CHARLESTON – After almost 90 minutes of questions and answers before the Kanawha County Commission on Feb. 2, Charleston attorney Ben Salango was chosen as former Commissioner Dave Hardy’s replacement until December 2018.

The selection makes him the youngest Kanawha County commissioner.

Nine candidates applied for the vacated seat created when Gov. Jim Justice tapped Hardy to be secretary of the state's Department of Revenue. The other candidates included Gregory Scott Childress, Mary Ann Claytor, Todd Goldman, Victor Grigoraci, Mark Halburn, Patricia Hamilton, Gary Pullin, Leslie Smith and Marc Slotnick.

Salango, 43, is married to Tera Salango, a former Kanawha County assistant prosecutor and now fellow attorney at the firm Preston & Salango PLLC, in which Ben Salango is co-founder, part owner and partner. The couple has two children, T.J., 14, and Caden, 9. 

Salango graduated from West Virginia University and West Virginia University College of Law. Specializing in personal injury cases and medical malpractice, he has received numerous citations and awards for his often pro bono work for his clients.

“When I first became interested in the county commission, it was last year. I had approached the commission for a project I was working for youth sports and saving the soccer fields out at Trace Fork,” Salango told The West Virginia Record. “The commission was able to help out and I really became interested in what they do because I think they can do much more than just balancing budgets. They can really have a positive influence.”

Following Hardy's departure, Salango decided to apply for the position against a field of candidates he said were very qualified. He believes his nomination is due in part to a nationwide trend in voters seeking non-politicians for office.

Asked what he intended to accomplish as commissioner, Salango said he was hoping, among other things, to promote youth activities and sports tourism for Kanawha County, which he said was conveniently located between Charlotte, Columbus, Cincinnati and Pittsburgh.

Youth activities have long been a passion of Salango.

“I truly think that I stayed out of trouble not only because I had great and active parents, very involved parents, but I had youth sports and youth activities," he said. "I did [sports] all through high school and even did some wrestling in college. The friends that I formed back then are still my buddies today.”

Salango’s appointment has had one effect on his firm so far.

“[Preston & Salango PLLC] has one lawyer that has, I think, three criminal cases and he’s going to have to withdraw because, as county commissioner, [the Commission and I] set the budget for the county prosecutor’s office and the sheriff’s department. That would be a conflict of interest,” he said.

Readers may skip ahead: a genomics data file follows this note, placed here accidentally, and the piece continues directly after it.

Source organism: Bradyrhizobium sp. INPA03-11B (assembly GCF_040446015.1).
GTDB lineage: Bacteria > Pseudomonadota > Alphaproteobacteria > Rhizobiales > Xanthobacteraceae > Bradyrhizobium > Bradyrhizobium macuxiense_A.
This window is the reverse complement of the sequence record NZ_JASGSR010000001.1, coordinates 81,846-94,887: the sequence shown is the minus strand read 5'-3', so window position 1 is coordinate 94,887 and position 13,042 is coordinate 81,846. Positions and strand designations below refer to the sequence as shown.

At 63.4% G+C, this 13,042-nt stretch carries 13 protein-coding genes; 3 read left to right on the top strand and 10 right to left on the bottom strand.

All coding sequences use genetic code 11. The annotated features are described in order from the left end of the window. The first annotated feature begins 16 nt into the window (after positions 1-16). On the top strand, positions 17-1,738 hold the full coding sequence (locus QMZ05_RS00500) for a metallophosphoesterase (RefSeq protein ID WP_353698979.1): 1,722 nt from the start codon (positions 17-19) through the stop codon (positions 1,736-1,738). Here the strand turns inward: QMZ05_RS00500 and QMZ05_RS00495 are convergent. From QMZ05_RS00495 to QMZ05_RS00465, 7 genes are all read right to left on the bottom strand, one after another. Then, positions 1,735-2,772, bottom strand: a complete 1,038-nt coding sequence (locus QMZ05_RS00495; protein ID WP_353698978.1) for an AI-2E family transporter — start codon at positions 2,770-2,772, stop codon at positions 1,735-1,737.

The new commissioner said that the lawyer submitted his withdraw from the cases on Feb. 3.

During the interview before the Commission, Commissioner Hoppy Shores appeared to be highly interested in how the candidates viewed the use of "home rule" by the county.

This law came about in 2007, when the West Virginia Legislature passed Senate Bill 747, which enacted the Municipal Home Rule Pilot Program. The program was designed to permit four pilot cities a greater say in what state laws impacted them and to what degree, as long as the changes did not violate the U.S. Constitution, the state constitution, federal law, the Uniform Controlled Substance Act, the Crimes and Their Punishment Act, and the Criminal Procedure Act of the West Virginia Code.

Reviewed by the state as a success in 2012, the act was expanded in 2014 to include 14 other pilot cities. The concept has not been without its’ critics.

Shores has long been an opponent of the program, which he says has been a Trojan horse for increased city and county taxes. Shores found a sympathetic and educated ear in Salango.

“I think that the home rule, particularly at the county level, is an opportunity to raise taxes and that’s why I’m against it,” Salango told The West Virginia Record.

“Look, I don’t want to be taxed anymore,” he continued. “I’m a small business owner. I don’t want to pay any more taxes. I think we need to use our money more efficiently. If there is a way to cut spending as opposed to raising taxes to increase revenue, I prefer to do that.”

The West Virginia Record talked with Salango about several other important issues facing Kanawha; the recovery from last June’s widespread flooding and the opioid crisis gripping the county. Salango stated that if he found the commission could do more, say on obtaining more money for flood relief and offering greater assistance to law enforcement in taking the lead against controlled substances, he would advocate for that.

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